Who wasn't alittle concerned with Tizway and his prospects at the distance. That being said, I caught him in the Met Mile and wasn't getting off him in the Whitney. I look forward to his JCGCUP and hope he makes a good showing. What I am really looking forward to is a really great BC Classic for a change. It just seems to me that they have really been lackluster the last few years and a lot of streaking horses will make for an interesting Gambling Race
george c More than 1 year ago
First of all, the BC should never consider New York due to the weather. Unless they have it in september, the BC should be in a warm weather state. Secondly, the state of our older horses in this country is a joke. The Whitney was a weak group and the top 3 finishers would not even get top 5 in last years classic.
Dave More than 1 year ago
Tizway will get 1 1/4 miles against this bunch of older horses and no 3 yr old can beat him. Two potential hurdles......a Euro beating him or a sloppy track.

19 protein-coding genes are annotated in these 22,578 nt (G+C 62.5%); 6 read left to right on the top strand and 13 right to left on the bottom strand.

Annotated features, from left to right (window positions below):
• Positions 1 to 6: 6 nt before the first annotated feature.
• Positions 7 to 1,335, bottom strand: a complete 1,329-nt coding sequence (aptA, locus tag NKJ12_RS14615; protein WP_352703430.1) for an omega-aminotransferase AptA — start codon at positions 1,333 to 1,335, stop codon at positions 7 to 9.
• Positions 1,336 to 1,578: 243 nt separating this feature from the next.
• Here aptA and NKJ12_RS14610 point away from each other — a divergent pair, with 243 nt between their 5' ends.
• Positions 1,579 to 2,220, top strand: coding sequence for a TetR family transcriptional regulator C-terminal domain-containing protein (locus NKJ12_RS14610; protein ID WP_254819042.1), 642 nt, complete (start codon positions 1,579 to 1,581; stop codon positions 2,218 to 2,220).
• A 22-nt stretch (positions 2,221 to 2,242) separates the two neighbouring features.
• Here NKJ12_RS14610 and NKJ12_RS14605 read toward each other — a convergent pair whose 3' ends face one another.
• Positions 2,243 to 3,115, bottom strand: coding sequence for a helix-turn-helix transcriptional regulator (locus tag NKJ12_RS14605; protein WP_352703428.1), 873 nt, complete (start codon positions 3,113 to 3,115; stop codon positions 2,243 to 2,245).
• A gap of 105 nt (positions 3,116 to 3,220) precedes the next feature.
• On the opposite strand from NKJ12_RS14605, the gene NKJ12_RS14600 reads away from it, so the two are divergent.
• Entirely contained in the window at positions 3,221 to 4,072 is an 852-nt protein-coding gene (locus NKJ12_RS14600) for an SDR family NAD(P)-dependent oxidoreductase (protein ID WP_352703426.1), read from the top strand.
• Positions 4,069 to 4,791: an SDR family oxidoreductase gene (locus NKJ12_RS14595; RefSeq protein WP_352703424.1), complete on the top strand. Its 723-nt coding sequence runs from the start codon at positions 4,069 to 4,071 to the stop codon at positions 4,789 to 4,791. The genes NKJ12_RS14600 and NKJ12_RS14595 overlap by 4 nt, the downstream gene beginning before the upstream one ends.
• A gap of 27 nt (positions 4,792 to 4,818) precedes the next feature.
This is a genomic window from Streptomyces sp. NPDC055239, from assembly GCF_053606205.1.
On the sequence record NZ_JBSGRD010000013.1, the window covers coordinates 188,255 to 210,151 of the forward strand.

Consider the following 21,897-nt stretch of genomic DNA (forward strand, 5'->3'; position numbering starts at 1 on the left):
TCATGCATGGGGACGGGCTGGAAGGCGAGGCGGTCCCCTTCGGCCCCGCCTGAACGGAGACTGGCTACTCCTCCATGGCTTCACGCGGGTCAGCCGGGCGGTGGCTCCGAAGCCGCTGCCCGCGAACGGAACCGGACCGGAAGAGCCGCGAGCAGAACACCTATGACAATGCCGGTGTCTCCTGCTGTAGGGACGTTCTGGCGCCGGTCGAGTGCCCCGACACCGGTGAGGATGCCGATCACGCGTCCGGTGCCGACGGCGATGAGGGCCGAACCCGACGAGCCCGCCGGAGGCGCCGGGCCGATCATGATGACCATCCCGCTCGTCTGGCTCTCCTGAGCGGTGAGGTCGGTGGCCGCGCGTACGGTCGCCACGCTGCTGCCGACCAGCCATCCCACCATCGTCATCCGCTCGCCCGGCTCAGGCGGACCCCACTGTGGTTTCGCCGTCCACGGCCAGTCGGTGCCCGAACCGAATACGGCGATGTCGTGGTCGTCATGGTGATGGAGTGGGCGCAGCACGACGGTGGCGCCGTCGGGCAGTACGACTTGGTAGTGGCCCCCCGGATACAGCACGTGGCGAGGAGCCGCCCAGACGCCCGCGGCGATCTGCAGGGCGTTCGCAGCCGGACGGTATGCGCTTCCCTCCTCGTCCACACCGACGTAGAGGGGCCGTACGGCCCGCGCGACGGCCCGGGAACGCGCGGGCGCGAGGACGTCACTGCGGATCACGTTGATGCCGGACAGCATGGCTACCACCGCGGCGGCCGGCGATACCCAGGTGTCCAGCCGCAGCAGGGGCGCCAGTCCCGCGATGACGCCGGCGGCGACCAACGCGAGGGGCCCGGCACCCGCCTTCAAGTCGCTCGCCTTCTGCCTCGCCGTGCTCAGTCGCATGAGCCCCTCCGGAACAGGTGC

Bochalls More than 1 year ago
The 111 Beyer fig for the Whitney is too high.
Brian Russell More than 1 year ago
Kent Smith - The 2005 Breeder's Cup at Belmont was the coldest day of live racing you have ever experienced? Where do you normally attend the races, Garrison-Savannah? There were days at Gulfstream in 2010 nearly as cold.
Rick Shanley More than 1 year ago
Mike, Got to question your 2 year old filly top ten and not include SAY A NOVENA how have you missed her efforts?? (MW - I haven't missed her efforts.)
JVH More than 1 year ago